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There are two Sookie Stackhouses. One who still clings to the idea that she’s merely human, and the other who’s coming to grips with the fact that you are better than that.

The second episode of season 4 instantly ramps up the actual “storytelling” and dials back the “nausea inducing quick scene cuts,” which is an improvement all around. Plus it’s a pretty Eric-heavy episode, and if there’s one thing I know from reading the comments on these recaps, Persephone skews Eric-heavy.

We left, of course, on Eric’s ominous “you are mine” declaration. The tension is dialed back almost immediately. Eric’s purchase of the house was, of course, because he felt it gave him leverage (and access) to Sookie, though it’s pretty obvious that he didn’t think she’d fall gratefully into his arms like some romance novel cover girl. He knows how special she is and he knows that other vampires are going to start sniffing around after her. Now that she’s out from under Bill’s protection, Sookie is one vulnerable blood bag who “smells like freedom.” If she becomes Eric’s (which in this case covers a bit more than just being his girlfriend inside of vampire society), no one else will harm her. She’s not an ordinary girl any more. She can’t pretend to be much longer, as Eric points out in his quote at the beginning of the recap. I’ll let her answer stand on its own:

And what do you think’s gonna happen when I do come to grips with it? Do you think my legs are just gonna magically open for you?

If nothing else, it seems like Eric is going to be an attentive landlord, since this is a way for him to care for Sookie that she can’t do much about. He has her squeaky back door fixed and painted and gives her a shiny new microwave. Of course, he also stocks her fridge with a decanter of blood and builds himself an impressively fancy hideyhole in her spare room. But that’s the trade-off one has to make when one’s landlord is an undead Viking prince.

In the meantime, Tara shows up from New Orleans, looking just fu-hine. She seems happy and centered, completely the opposite of how she left Bon Temps. After Sookie takes off post-finding Eric’s surprises, Tara checks in on her cousin. Lala seems to have known more about what Tara has been up to than he let on to other people, since he references Tara’s girlfriend, and then drags her along to his Wicca power circle. Tara should just head back to New Orleans. Bon Temps is always bad news for her.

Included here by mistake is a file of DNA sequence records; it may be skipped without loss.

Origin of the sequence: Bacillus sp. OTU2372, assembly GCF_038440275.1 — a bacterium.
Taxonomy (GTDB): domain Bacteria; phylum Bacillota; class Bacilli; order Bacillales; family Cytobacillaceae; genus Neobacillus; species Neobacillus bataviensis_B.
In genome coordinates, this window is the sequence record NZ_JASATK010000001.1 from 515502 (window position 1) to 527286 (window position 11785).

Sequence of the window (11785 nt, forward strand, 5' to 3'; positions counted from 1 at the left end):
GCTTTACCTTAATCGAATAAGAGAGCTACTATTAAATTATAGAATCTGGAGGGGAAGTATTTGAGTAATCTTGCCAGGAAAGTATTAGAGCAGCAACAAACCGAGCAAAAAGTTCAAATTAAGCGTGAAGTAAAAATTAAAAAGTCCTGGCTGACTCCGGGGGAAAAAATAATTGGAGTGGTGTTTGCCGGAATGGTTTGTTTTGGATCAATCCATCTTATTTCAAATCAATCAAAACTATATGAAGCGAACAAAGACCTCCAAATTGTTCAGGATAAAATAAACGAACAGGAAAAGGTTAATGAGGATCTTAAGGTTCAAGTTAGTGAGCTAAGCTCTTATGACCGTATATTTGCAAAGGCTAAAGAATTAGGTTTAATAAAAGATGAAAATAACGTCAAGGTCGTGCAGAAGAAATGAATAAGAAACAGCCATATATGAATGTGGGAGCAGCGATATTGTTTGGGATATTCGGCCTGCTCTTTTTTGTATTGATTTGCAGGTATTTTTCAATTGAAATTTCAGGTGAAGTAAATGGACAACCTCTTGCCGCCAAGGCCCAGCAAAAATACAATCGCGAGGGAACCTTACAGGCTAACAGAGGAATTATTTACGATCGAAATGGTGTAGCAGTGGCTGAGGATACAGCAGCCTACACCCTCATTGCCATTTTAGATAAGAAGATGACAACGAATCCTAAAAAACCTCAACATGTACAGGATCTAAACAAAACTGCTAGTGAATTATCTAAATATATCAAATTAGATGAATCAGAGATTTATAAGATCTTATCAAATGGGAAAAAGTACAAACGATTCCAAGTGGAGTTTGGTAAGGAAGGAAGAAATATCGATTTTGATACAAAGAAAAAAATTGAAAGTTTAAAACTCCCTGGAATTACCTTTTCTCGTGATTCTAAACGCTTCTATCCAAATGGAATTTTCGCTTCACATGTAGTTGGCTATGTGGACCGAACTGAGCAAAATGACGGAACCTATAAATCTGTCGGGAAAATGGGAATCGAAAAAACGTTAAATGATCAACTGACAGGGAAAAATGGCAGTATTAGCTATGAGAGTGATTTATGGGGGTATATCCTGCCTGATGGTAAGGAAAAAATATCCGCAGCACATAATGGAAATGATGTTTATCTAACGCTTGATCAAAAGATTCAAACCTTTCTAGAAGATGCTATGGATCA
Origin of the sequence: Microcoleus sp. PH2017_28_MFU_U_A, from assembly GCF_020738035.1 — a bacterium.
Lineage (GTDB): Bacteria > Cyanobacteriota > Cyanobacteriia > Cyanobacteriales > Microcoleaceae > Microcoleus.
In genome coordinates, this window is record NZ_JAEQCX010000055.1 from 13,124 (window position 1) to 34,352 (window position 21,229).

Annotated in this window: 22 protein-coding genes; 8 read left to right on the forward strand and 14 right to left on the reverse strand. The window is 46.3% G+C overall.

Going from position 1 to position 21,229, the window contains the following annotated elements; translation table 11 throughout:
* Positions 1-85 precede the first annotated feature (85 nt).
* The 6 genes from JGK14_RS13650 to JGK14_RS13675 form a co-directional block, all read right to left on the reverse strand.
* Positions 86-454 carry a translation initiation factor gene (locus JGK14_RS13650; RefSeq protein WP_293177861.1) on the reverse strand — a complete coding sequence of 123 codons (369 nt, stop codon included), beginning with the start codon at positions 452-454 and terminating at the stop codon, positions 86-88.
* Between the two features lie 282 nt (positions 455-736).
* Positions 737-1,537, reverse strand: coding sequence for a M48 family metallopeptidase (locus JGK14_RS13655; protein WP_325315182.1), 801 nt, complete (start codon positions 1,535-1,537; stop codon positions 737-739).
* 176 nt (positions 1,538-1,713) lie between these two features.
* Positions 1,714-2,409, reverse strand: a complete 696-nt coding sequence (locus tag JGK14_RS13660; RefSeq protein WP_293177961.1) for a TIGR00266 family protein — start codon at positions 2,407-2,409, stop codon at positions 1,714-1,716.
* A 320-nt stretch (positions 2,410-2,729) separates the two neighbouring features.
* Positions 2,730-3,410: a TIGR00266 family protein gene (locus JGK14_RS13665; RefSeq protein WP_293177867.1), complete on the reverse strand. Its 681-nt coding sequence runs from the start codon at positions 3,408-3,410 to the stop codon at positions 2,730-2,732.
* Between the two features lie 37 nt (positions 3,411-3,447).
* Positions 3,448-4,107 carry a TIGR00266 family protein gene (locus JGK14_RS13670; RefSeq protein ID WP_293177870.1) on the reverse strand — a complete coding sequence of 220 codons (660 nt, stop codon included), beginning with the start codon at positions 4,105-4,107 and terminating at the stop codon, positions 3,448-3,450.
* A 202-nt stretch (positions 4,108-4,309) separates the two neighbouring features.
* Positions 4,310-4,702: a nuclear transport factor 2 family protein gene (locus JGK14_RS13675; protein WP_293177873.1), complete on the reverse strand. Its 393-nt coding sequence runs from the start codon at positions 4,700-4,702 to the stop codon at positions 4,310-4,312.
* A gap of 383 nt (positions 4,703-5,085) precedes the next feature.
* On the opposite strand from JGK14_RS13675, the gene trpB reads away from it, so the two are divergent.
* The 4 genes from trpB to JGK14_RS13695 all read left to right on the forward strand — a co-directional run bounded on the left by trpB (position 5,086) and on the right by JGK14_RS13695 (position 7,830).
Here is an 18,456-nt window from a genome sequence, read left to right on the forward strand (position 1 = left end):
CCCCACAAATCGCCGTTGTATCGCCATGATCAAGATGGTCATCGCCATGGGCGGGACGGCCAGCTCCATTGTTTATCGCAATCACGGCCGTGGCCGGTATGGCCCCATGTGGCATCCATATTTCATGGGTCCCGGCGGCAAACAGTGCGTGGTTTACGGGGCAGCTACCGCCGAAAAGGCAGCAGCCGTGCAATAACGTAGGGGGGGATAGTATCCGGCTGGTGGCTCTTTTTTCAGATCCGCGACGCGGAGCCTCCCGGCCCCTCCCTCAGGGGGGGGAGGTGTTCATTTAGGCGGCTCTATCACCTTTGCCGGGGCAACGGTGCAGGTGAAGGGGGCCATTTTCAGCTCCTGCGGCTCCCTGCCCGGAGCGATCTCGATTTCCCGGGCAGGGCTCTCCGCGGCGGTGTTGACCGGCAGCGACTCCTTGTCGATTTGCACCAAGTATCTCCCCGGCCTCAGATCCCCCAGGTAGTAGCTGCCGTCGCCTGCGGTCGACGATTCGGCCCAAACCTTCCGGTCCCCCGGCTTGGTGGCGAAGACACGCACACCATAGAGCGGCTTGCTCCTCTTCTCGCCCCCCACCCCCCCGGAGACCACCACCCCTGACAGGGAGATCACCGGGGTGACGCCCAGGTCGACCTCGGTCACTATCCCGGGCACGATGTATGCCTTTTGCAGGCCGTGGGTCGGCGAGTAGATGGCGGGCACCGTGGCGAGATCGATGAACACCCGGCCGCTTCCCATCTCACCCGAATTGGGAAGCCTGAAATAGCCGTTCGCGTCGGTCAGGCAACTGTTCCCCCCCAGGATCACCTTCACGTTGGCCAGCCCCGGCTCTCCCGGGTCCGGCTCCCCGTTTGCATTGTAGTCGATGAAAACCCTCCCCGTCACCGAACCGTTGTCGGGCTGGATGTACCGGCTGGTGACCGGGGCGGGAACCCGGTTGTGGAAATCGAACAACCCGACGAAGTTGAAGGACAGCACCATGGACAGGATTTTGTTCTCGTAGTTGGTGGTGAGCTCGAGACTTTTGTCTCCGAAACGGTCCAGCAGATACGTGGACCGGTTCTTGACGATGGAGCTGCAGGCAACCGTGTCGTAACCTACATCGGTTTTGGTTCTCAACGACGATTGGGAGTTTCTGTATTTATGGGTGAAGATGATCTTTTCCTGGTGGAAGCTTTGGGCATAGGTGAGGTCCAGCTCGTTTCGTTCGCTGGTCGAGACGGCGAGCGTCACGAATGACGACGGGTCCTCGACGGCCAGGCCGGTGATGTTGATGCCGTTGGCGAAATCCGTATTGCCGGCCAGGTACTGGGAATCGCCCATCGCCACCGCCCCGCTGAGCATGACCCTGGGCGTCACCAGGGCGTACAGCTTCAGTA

We see more of Sam’s new anger management shifter group. He’s sweet on one of the ladies, smooth in his game, and still annoyed with his brother. Tommy tracks him down to one of the meetings, whines about how he wants to be a real family, and introduces what will inevitably be some insufferable plot line.


Arlene introduces her baby to Sookie, who claims he’s an “old soul,” which just sets Arlene off into full blown hysterics. No one other than Terry seems to know that Mikey is really Rene’s baby ““ which Arlene is going to totally give away if she keeps acting like this. Also, the baby may or may not have exploded a blood vessel in Arlene’s eyeball. I will go with “actually exploded the vessel” since it’s Bon Temps.


The show has also decided to accelerate the Jason-as-werepanther plotline from the later books. Crystal and her meth-head boyfriend have returned to Hotshot ““ they’re the ones who arranged for Jason’s nap in the freezer. Crystal needs to produce new little panthers for the Hotshot community and Felton is shooting blanks, so clearly the obvious answer to this problem is to kidnap Jason and turn him into a werepanther to father a new, less inbred generation of kittens. Clearly. If you’re a methhead.